Rich Freeman on 5 Oct 2013 05:04:30 -0700

[Date Prev] [Date Next] [Thread Prev] [Thread Next] [Date Index] [Thread Index]

Re: [PLUG] Tor project, NSA, and our September presentation

On Sat, Oct 5, 2013 at 7:46 AM, Eric H. Johnson <> wrote:
> I may be speaking out of context since I did not attend that particular
> meeting, but as I read it, that article seems to have a significant
> misunderstanding of Tor.

There are a bunch of articles out on Tor as a result of another leak.

The gist of what I've seen so far suggests:
1.  The NSA tries to monitor traffic to sites it has an interest in
(after the exit node presumably).
2.  The NSA logs all Tor nodes.
3.  The NSA identifies connections after the exit node that are of
interest and will sometimes target these connections for attack, to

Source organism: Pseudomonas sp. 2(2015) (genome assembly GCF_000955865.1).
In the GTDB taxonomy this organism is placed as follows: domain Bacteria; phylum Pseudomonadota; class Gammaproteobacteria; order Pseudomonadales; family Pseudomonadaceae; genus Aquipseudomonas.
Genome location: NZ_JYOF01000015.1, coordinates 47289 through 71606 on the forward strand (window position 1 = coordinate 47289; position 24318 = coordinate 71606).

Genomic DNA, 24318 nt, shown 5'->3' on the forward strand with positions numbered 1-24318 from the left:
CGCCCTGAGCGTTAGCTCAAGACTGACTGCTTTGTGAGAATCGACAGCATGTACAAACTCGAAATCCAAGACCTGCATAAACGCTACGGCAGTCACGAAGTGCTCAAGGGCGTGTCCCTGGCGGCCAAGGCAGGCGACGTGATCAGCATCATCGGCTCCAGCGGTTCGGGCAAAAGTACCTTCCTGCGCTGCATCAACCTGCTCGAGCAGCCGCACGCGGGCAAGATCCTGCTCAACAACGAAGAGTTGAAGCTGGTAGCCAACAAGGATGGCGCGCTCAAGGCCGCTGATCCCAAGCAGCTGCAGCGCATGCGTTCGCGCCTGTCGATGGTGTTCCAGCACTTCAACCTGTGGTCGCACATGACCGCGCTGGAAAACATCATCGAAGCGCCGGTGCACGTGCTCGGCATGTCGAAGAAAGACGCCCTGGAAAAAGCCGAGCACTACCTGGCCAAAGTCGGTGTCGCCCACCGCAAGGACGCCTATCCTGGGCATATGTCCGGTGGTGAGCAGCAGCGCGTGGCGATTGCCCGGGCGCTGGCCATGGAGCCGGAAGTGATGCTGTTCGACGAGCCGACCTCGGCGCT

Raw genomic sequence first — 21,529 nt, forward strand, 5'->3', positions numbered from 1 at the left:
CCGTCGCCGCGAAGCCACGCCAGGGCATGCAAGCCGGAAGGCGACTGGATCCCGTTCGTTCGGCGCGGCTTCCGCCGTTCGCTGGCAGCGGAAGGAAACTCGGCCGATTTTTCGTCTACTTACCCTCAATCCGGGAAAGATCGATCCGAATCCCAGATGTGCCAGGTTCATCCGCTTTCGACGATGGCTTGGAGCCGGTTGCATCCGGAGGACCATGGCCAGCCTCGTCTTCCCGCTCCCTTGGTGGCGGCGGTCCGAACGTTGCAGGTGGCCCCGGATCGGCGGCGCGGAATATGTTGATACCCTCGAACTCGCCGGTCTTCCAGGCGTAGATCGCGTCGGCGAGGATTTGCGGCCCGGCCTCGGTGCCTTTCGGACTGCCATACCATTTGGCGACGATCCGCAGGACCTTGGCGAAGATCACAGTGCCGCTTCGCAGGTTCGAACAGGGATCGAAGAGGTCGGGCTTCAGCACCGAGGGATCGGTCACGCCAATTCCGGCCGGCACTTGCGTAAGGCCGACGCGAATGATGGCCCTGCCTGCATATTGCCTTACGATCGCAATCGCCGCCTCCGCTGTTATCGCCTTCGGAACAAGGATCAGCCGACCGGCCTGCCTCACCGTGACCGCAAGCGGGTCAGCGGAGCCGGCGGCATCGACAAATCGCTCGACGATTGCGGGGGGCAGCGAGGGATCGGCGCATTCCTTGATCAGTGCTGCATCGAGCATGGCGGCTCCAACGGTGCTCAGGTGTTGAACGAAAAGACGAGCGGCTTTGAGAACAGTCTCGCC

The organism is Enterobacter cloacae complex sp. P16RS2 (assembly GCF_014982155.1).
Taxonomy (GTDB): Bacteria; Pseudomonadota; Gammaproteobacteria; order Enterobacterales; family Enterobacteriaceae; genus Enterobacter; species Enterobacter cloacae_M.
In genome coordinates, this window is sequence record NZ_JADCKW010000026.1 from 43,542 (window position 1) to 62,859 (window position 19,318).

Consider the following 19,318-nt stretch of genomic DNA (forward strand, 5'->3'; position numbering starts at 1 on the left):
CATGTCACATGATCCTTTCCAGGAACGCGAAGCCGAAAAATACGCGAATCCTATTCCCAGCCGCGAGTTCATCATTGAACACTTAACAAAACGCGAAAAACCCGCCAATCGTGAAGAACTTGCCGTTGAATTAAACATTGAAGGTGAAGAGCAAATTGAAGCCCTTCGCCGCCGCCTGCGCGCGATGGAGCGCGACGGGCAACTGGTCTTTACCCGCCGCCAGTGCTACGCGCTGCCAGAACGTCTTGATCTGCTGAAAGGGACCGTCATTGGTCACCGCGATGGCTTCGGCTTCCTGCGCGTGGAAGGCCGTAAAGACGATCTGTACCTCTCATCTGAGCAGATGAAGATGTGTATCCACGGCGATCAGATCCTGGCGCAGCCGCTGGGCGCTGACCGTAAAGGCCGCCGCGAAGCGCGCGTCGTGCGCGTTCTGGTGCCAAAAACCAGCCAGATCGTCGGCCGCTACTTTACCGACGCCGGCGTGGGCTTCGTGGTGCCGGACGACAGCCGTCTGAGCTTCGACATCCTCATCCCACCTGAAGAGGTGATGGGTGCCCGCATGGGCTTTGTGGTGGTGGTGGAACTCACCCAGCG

compromise the client running tor.

What isn't clear is whether the NSA targets nodes running tor for
attack in general.

When an IP is targeted for attack they direct web traffic/etc from
that host to servers which inject exploits.  They might not even
exploit the connection over tor so much as other connections from the
same IP.  So, if you're running tor on your PC you might find them
attacking random vulnerable PCs on the same subnet, and perhaps using
those PCs to attack other PCs on your LAN.  They would then look to
obtain other data from your PCs.

I have no idea whether they target router nodes in tor in general, or
if they only try to infect clients that are accessing sites of
interest to them.  An obvious reason to target router nodes would be
to subvert the network and make it easier to break anonymity.  If you
control all the nodes in any particular tor connection you can trace
the activity on that connection from source to destination.

I need to keep reading up though.  I run a tor node (non-exit), so for
all I know there is some rootkit on one of the boxes in my house...

Philadelphia Linux Users Group         --
Announcements -
General Discussion  --